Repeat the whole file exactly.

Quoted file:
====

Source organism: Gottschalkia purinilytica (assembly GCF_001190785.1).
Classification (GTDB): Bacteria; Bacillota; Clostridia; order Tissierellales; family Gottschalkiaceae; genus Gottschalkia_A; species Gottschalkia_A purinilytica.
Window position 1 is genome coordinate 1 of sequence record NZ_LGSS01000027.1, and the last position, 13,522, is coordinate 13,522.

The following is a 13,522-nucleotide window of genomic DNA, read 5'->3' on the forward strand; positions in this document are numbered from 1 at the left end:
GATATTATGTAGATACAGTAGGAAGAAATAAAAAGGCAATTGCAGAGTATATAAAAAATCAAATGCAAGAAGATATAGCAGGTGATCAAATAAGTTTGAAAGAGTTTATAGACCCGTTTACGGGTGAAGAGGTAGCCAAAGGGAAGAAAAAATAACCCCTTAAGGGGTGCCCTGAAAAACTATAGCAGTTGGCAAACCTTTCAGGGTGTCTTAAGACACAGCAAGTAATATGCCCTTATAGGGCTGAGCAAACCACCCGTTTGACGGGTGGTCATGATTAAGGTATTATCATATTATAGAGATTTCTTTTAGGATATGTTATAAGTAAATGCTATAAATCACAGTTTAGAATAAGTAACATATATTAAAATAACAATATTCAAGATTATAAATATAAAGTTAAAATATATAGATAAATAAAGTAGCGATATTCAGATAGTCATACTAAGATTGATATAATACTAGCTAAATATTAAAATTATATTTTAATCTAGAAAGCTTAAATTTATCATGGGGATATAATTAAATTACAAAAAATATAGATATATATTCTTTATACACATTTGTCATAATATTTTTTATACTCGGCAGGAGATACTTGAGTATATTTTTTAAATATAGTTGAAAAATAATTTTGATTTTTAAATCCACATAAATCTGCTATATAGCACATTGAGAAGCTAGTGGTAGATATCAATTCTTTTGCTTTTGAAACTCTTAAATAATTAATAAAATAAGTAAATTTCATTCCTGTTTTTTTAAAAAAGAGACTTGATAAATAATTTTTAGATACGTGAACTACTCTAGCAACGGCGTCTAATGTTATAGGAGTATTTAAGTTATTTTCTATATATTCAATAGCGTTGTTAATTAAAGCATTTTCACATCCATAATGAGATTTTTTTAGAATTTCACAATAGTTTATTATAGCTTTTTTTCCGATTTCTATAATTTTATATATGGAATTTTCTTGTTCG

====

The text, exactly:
Source organism: Gottschalkia purinilytica (assembly GCF_001190785.1).
Classification (GTDB): Bacteria; Bacillota; Clostridia; order Tissierellales; family Gottschalkiaceae; genus Gottschalkia_A; species Gottschalkia_A purinilytica.
Window position 1 is genome coordinate 1 of sequence record NZ_LGSS01000027.1, and the last position, 13,522, is coordinate 13,522.

The following is a 13,522-nucleotide window of genomic DNA, read 5'->3' on the forward strand; positions in this document are numbered from 1 at the left end:
GATATTATGTAGATACAGTAGGAAGAAATAAAAAGGCAATTGCAGAGTATATAAAAAATCAAATGCAAGAAGATATAGCAGGTGATCAAATAAGTTTGAAAGAGTTTATAGACCCGTTTACGGGTGAAGAGGTAGCCAAAGGGAAGAAAAAATAACCCCTTAAGGGGTGCCCTGAAAAACTATAGCAGTTGGCAAACCTTTCAGGGTGTCTTAAGACACAGCAAGTAATATGCCCTTATAGGGCTGAGCAAACCACCCGTTTGACGGGTGGTCATGATTAAGGTATTATCATATTATAGAGATTTCTTTTAGGATATGTTATAAGTAAATGCTATAAATCACAGTTTAGAATAAGTAACATATATTAAAATAACAATATTCAAGATTATAAATATAAAGTTAAAATATATAGATAAATAAAGTAGCGATATTCAGATAGTCATACTAAGATTGATATAATACTAGCTAAATATTAAAATTATATTTTAATCTAGAAAGCTTAAATTTATCATGGGGATATAATTAAATTACAAAAAATATAGATATATATTCTTTATACACATTTGTCATAATATTTTTTATACTCGGCAGGAGATACTTGAGTATATTTTTTAAATATAGTTGAAAAATAATTTTGATTTTTAAATCCACATAAATCTGCTATATAGCACATTGAGAAGCTAGTGGTAGATATCAATTCTTTTGCTTTTGAAACTCTTAAATAATTAATAAAATAAGTAAATTTCATTCCTGTTTTTTTAAAAAAGAGACTTGATAAATAATTTTTAGATACGTGAACTACTCTAGCAACGGCGTCTAATGTTATAGGAGTATTTAAGTTATTTTCTATATATTCAATAGCGTTGTTAATTAAAGCATTTTCACATCCATAATGAGATTTTTTTAGAATTTCACAATAGTTTATTATAGCTTTTTTTCCGATTTCTATAATTTTATATATGGAATTTTCTTGTTCG